Domenico Angelo

From Wikipedia, the free encyclopedia
Jump to navigation Jump to search
1763 fencing print from Angelo Domenico's instruction book

Domenico Angelo (1717 Leghorn, Italy[1]–1802), was an Italian sword and fencing master, also known as Angelo Domenico Malevolti Tremamondo.

According to the Encyclopædia Britannica, "Angelo was the first to emphasize fencing as a means of developing health, poise, and grace; as a result of his insight and influence, fencing changed from an art of war to a sport." It also calls his treatise, L’École des armes (1763; The School of Fencing) a "classic".[2]

Fencing schools[edit]

Soon after arriving in England he established Angelo's School of Arms in Carlisle House, Soho, London.[3] There he taught the aristocracy the fashionable art of Swordsmanship which they had previously had to go the continent to learn, and also set up a riding school in the former rear garden of the house, he was fencing instructor to the Royal Family. One of his tenants at Soho Square was the composer Johann Christian Bach (youngest son of J.S. Bach), harpsichord instructor to the Queen.

With the help of artist Gwyn Delin, he had an instruction book published in England in 1763 which had 25 engraved plates demonstrating classic positions from the old schools of fencing.

He then handed that school over to a son, and established himself at Eton, where his family continued to teach fencing for three more generations.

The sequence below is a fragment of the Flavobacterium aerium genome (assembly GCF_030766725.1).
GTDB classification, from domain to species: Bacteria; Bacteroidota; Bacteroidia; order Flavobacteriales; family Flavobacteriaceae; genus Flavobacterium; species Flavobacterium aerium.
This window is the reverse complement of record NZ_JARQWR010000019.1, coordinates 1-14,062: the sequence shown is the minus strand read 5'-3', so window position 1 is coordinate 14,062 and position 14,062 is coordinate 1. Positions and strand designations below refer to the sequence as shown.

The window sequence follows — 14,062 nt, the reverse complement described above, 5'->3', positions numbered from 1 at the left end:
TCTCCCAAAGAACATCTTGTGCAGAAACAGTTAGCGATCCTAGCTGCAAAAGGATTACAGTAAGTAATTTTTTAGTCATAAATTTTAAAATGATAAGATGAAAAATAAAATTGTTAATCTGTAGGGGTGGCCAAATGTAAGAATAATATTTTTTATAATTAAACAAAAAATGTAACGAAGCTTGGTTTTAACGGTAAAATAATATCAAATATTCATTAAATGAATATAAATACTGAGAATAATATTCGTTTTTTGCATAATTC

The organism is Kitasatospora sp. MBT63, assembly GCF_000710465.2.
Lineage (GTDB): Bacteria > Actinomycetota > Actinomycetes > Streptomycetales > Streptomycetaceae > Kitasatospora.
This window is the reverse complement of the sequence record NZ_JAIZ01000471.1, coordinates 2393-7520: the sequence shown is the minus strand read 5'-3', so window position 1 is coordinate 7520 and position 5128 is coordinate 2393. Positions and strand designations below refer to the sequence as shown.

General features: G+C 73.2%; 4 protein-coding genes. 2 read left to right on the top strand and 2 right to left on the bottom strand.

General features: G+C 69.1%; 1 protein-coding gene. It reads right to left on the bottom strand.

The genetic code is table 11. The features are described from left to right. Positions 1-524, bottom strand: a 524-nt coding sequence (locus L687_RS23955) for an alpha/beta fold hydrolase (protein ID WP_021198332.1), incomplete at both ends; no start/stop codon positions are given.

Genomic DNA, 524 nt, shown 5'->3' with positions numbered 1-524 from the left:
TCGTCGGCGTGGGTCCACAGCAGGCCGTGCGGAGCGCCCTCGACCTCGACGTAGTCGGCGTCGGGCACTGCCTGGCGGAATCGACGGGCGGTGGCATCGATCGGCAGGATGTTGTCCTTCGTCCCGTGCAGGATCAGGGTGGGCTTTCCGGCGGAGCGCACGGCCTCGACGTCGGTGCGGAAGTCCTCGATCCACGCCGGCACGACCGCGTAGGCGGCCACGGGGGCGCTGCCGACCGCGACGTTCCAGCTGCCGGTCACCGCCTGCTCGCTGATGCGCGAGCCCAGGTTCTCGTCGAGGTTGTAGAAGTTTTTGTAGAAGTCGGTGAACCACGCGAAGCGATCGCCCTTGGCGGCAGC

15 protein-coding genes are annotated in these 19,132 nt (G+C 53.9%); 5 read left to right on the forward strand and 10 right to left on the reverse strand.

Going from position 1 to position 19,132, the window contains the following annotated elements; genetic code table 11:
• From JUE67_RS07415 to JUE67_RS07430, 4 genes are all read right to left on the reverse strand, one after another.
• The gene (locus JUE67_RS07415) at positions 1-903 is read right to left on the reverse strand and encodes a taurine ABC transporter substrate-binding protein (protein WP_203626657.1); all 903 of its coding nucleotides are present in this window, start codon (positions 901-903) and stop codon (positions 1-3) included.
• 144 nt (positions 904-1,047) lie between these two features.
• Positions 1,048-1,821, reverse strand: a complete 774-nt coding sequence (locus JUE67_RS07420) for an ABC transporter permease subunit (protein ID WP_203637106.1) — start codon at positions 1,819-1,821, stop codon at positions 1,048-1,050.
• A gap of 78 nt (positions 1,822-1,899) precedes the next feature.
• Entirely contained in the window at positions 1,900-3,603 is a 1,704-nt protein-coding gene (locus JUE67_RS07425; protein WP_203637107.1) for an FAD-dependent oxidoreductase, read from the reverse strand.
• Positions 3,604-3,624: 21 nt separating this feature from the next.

By his wife Elizabeth Johnson, Angelo had at least six children:

  1. Henry Charles William, born 5 April 1756. Also a fencing master, father of Henry Charles Angelo the Younger.
  2. Florella Sophia, born 1759, Dame at Eton.
  3. Anne Caroline Eliza, born 1763.
  4. Catherine Elizabeth, born 1766, married to Mark Drury, Second Master at Harrow school, and wife of Joseph Drury, Headmaster of Harrow.
  5. Elizabeth Tremamondo, born 1768.
  6. George Xavier Tremamondo, born 1773.

There was perhaps also a son Michael Angelo.

From him there are 15 new generations of daughters and sons


He died at his daughter Florella's house at Eton.



  1. ^ Swynnerton, C. in Barron, O. (ed) The Ancestor, Number 8 1904 Online at
  2. ^ Domenico Angelo at Encyclopædia
  3. ^ F.H.W. Sheppard, ed. Survey of London volume 33 The Parish of St. Anne, Soho (north of Shaftesbury Avenue), London County Council, London: University of London, 1966, pp. 143–48, online at British History Online.
  4. ^ "Tremamondo, the play (in Italian)". Archived from the original on 24 April 2012. Cite uses deprecated parameter |deadurl= (help)

External links[edit]